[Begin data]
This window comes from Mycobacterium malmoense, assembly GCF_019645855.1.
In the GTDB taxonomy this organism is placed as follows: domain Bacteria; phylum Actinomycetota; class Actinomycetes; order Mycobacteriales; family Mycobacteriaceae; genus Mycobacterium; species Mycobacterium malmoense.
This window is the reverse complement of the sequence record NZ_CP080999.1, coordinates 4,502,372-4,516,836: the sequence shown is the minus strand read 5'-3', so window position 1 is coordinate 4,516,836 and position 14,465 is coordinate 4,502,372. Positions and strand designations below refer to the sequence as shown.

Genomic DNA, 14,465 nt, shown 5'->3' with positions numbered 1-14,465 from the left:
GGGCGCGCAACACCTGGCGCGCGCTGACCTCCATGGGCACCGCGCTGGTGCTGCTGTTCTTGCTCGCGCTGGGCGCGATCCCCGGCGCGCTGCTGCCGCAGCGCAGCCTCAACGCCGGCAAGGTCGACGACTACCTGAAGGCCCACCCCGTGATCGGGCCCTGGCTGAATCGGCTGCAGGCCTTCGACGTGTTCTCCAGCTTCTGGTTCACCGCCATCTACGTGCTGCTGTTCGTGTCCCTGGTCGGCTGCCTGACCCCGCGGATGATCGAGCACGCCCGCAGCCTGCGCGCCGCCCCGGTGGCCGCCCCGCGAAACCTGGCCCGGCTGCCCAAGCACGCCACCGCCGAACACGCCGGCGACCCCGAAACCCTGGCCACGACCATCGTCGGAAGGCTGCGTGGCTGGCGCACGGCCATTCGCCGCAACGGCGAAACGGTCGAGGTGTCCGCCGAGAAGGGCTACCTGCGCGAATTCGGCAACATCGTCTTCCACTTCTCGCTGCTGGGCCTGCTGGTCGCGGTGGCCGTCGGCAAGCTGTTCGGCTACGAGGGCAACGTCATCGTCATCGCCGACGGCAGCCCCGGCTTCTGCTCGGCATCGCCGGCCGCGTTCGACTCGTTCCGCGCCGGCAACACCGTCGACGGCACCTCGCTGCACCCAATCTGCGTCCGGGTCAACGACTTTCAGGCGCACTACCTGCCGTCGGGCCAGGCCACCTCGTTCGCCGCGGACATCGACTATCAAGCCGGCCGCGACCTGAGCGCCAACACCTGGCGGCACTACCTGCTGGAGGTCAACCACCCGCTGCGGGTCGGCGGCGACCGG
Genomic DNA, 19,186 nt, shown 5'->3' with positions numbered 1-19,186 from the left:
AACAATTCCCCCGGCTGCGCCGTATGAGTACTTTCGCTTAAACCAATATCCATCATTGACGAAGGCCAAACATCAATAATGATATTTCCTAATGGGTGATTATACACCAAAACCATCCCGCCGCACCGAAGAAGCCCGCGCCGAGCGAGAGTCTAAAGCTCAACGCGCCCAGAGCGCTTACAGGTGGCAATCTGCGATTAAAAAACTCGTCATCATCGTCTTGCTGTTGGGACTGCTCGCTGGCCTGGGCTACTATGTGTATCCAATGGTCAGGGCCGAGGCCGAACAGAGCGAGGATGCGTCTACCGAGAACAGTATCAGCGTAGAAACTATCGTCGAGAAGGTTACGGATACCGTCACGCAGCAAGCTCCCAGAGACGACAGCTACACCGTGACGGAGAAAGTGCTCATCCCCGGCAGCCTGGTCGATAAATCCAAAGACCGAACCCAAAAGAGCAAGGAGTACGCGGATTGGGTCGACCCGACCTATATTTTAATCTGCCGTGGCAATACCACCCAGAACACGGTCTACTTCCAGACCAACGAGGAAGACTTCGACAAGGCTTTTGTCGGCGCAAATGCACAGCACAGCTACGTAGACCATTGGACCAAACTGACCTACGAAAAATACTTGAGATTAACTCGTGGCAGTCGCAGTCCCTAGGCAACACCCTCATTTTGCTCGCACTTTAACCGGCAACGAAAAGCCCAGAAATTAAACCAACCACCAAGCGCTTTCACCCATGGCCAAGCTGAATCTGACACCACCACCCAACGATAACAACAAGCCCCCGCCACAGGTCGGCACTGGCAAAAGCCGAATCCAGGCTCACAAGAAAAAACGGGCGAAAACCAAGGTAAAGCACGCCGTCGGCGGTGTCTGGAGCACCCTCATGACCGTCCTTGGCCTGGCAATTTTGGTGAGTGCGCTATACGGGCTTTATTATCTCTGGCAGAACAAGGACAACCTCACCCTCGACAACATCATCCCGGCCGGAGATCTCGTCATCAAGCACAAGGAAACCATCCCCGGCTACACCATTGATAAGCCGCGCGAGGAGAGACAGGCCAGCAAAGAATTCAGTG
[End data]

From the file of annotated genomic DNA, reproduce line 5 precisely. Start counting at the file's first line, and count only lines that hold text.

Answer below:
GGGCGCGCAACACCTGGCGCGCGCTGACCTCCATGGGCACCGCGCTGGTGCTGCTGTTCTTGCTCGCGCTGGGCGCGATCCCCGGCGCGCTGCTGCCGCAGCGCAGCCTCAACGCCGGCAAGGTCGACGACTACCTGAAGGCCCACCCCGTGATCGGGCCCTGGCTGAATCGGCTGCAGGCCTTCGACGTGTTCTCCAGCTTCTGGTTCACCGCCATCTACGTGCTGCTGTTCGTGTCCCTGGTCGGCTGCCTGACCCCGCGGATGATCGAGCACGCCCGCAGCCTGCGCGCCGCCCCGGTGGCCGCCCCGCGAAACCTGGCCCGGCTGCCCAAGCACGCCACCGCCGAACACGCCGGCGACCCCGAAACCCTGGCCACGACCATCGTCGGAAGGCTGCGTGGCTGGCGCACGGCCATTCGCCGCAACGGCGAAACGGTCGAGGTGTCCGCCGAGAAGGGCTACCTGCGCGAATTCGGCAACATCGTCTTCCACTTCTCGCTGCTGGGCCTGCTGGTCGCGGTGGCCGTCGGCAAGCTGTTCGGCTACGAGGGCAACGTCATCGTCATCGCCGACGGCAGCCCCGGCTTCTGCTCGGCATCGCCGGCCGCGTTCGACTCGTTCCGCGCCGGCAACACCGTCGACGGCACCTCGCTGCACCCAATCTGCGTCCGGGTCAACGACTTTCAGGCGCACTACCTGCCGTCGGGCCAGGCCACCTCGTTCGCCGCGGACATCGACTATCAAGCCGGCCGCGACCTGAGCGCCAACACCTGGCGGCACTACCTGCTGGAGGTCAACCACCCGCTGCGGGTCGGCGGCGACCGG